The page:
One in seven people (14%) in the UK will retire with no private pension this year and will be either totally or heavily dependent on the state, according to research published today.
In its study looking at the future plans and aspirations of people who are preparing to retire this year, insurer Prudential revealed that of the almost 8,000 people polled, the North East had the highest proportion of people (20%) expecting to retire with no private pension, followed by the South West at 20%.
In contrast, those in the North West, Scotland and London will be the least reliant on state pension, with just 8%, 8%, and 12% respectively entering retirement without any private pension savings.
Vince Smith-Hughes, retirement income expert at Prudential, said: 'The changes to pensions and how people can take their retirement income announced in the Budget last month will provide savers and retirees with more choices. However they don't alter the fundamental fact that many people are not saving enough for a comfortable retirement.'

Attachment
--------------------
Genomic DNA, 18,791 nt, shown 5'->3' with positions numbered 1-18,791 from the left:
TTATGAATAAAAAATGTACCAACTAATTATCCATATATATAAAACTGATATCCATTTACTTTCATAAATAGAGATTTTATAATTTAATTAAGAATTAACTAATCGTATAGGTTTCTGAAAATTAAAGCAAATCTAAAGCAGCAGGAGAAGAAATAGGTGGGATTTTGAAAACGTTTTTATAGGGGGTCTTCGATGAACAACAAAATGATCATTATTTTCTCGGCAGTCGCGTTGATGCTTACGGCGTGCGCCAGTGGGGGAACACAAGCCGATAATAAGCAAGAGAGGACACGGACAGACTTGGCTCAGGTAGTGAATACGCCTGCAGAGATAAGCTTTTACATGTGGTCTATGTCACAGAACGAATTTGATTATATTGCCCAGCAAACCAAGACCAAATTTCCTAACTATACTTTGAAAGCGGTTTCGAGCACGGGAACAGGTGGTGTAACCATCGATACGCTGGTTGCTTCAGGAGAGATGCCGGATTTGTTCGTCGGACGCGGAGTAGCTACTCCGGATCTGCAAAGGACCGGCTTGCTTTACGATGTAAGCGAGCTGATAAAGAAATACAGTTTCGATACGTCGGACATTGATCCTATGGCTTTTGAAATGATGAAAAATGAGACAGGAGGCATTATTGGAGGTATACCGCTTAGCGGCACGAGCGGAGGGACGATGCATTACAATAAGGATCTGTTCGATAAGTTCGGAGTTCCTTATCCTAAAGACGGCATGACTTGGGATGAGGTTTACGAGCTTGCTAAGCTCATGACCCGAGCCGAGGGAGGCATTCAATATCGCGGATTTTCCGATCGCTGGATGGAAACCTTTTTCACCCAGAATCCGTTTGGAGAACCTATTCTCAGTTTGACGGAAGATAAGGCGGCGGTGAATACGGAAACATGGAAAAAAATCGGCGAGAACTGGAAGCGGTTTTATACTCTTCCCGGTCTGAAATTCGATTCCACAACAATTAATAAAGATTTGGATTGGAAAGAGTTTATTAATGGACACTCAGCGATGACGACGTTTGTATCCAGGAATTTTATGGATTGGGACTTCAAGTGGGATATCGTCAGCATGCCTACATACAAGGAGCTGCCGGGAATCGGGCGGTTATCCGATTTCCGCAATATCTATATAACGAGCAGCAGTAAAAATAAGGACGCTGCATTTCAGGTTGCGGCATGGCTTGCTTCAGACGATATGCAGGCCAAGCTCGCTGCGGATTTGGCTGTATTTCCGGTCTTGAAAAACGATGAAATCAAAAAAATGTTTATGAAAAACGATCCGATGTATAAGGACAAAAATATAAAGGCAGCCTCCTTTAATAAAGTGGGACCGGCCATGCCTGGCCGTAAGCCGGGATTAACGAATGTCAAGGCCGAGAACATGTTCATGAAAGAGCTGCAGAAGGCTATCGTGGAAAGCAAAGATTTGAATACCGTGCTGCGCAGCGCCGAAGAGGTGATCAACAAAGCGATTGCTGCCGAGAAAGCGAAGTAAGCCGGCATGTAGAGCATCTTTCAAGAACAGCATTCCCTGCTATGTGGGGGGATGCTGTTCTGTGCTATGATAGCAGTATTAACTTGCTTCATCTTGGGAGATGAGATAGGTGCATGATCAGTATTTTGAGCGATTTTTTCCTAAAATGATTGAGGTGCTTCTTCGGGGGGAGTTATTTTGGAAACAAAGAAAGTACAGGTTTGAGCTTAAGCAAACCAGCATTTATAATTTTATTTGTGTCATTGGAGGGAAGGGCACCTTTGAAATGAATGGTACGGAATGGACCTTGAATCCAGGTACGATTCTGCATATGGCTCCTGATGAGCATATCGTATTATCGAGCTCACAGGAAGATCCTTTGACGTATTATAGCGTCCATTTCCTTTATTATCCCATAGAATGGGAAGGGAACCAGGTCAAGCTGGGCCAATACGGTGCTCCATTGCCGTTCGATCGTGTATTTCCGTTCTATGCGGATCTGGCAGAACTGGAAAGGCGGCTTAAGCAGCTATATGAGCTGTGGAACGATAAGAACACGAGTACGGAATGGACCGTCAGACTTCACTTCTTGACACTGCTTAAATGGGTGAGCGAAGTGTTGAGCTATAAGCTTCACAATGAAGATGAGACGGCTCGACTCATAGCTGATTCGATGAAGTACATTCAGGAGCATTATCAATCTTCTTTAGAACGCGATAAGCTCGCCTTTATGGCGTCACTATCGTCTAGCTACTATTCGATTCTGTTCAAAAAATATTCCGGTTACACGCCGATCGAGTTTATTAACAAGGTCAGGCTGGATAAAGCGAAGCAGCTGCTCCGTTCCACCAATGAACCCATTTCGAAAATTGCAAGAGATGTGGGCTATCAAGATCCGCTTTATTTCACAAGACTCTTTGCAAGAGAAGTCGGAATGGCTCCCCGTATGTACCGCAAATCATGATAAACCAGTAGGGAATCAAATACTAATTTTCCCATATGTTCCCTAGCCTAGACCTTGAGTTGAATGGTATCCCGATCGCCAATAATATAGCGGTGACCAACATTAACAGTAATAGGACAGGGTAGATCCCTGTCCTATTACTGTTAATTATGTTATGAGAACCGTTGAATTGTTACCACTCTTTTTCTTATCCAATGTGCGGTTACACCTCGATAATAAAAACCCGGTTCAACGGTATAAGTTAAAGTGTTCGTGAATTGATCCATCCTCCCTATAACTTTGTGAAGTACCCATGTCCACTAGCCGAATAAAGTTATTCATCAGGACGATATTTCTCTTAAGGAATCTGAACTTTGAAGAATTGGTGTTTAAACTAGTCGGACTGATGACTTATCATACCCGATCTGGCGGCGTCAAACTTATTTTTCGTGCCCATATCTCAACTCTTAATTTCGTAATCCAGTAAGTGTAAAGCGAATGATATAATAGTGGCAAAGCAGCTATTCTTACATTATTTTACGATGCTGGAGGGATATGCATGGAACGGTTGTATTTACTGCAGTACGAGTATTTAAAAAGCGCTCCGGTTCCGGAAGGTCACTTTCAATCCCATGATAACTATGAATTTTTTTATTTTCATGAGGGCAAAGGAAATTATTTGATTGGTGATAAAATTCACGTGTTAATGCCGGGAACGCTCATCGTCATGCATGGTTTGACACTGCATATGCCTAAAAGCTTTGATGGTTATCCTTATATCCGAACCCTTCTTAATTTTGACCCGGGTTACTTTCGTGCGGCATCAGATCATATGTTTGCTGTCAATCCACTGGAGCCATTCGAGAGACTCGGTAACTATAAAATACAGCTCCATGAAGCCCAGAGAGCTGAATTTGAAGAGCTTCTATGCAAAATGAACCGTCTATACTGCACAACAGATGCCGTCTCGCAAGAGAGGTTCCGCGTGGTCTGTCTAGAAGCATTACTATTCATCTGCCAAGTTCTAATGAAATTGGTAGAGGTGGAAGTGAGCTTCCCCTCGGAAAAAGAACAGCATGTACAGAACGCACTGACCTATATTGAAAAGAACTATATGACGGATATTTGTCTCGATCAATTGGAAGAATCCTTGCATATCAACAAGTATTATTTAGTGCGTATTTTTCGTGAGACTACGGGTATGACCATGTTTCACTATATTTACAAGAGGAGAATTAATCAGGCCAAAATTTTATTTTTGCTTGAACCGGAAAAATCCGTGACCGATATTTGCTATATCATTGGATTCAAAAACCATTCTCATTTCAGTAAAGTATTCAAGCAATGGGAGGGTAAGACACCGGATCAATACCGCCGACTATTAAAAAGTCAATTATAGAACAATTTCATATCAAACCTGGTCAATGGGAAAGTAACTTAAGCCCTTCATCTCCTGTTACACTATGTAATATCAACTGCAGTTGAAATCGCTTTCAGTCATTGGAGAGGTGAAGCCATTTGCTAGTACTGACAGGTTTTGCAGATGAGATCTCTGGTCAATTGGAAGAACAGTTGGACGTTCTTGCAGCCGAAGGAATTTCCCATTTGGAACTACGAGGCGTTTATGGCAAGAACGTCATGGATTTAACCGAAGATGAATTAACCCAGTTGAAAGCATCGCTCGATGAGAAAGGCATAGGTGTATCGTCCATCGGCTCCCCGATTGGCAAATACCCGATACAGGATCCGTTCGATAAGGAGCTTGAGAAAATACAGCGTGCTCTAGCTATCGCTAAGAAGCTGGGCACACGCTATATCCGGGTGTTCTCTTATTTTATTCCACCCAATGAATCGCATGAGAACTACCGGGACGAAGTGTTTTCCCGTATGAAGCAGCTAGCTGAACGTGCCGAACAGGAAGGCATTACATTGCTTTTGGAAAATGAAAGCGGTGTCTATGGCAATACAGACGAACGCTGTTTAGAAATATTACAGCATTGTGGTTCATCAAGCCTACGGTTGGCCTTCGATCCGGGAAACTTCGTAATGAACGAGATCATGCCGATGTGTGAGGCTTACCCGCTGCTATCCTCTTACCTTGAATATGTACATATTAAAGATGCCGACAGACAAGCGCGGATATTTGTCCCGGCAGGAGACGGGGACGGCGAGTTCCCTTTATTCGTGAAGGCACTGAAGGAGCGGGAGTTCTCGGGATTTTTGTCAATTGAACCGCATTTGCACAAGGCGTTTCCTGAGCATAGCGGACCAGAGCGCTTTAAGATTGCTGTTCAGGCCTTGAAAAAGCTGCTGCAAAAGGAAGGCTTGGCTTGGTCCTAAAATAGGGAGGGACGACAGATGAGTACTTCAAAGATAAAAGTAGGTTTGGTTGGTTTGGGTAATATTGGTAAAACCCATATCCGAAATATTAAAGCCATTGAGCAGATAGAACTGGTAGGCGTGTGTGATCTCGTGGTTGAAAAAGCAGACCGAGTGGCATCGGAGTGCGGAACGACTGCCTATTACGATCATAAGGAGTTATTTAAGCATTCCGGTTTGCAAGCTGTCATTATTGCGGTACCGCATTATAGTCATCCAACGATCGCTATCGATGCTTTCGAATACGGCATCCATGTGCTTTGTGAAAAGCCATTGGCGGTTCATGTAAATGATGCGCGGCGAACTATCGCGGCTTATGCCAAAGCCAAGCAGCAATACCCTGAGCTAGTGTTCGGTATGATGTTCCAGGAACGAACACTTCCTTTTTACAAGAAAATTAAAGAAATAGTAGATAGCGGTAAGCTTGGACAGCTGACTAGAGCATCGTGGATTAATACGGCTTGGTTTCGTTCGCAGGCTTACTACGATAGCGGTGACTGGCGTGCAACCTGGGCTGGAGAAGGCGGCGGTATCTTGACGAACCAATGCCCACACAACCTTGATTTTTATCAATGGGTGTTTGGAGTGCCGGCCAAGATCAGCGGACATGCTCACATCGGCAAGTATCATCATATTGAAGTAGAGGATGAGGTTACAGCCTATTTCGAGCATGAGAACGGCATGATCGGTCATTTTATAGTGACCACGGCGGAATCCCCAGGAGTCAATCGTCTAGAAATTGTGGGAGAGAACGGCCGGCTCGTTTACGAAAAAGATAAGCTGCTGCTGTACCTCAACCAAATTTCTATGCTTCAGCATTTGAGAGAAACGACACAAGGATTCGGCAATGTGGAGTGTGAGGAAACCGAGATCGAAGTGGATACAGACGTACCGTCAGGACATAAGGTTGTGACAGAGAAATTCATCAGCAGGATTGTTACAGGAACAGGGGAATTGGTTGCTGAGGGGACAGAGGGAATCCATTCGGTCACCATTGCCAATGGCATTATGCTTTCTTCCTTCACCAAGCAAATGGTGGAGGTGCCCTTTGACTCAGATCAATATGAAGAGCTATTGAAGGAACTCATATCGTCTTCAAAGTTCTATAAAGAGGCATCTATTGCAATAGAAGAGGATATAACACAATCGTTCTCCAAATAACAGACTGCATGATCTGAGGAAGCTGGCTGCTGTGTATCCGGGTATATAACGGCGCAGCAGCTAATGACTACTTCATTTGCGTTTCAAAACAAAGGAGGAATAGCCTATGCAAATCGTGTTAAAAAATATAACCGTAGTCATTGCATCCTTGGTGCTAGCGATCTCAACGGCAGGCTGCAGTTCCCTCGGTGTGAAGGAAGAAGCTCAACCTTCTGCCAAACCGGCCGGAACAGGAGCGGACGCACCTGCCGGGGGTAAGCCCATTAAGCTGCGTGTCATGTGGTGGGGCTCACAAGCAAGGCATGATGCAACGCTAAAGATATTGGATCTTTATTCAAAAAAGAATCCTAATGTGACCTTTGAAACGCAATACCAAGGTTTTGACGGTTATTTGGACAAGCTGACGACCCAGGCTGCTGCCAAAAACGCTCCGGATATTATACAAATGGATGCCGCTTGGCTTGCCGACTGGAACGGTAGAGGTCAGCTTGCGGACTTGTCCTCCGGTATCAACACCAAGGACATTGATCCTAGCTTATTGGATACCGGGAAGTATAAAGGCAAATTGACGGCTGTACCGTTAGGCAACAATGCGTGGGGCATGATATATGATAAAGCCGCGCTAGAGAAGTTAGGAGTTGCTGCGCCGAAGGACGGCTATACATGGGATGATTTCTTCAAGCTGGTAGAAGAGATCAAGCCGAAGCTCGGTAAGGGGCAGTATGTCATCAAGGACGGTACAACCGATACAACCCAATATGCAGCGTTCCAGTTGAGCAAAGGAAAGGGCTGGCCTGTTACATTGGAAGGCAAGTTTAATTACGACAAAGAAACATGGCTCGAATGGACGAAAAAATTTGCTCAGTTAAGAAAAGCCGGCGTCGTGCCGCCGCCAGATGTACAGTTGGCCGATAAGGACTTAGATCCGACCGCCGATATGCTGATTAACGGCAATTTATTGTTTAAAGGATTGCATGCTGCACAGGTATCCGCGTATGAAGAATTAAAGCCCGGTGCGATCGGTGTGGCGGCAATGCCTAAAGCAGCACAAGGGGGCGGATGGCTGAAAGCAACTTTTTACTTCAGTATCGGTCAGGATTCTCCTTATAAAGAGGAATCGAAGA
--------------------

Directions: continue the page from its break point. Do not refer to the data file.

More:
The study showed that almost one in five (18%) of those planning to retire this year would have an income below the minimum income standard as defined by the Joseph Rowntree Foundation. According to the UK-based social policy research charity, a single pensioner would need an income of at least £8,600 a year, while a retired couple would need more than £12,500 a year.
Prudential's poll also highlighted that women were nearly three times more likely to rely on the state for retirement income than men. Its study highlighted that 20% of women have no pension savings compared with just 7% of men.
Just over a quarter (27%) of women surveyed had a company pension compared to almost half (47%) the men. The state pension is expected to make up 42% of women's expected retirement income compared with 28% for men.
Smith-Hughes added that it was important not to fall into the trap of overestimating the contribution that the state would make.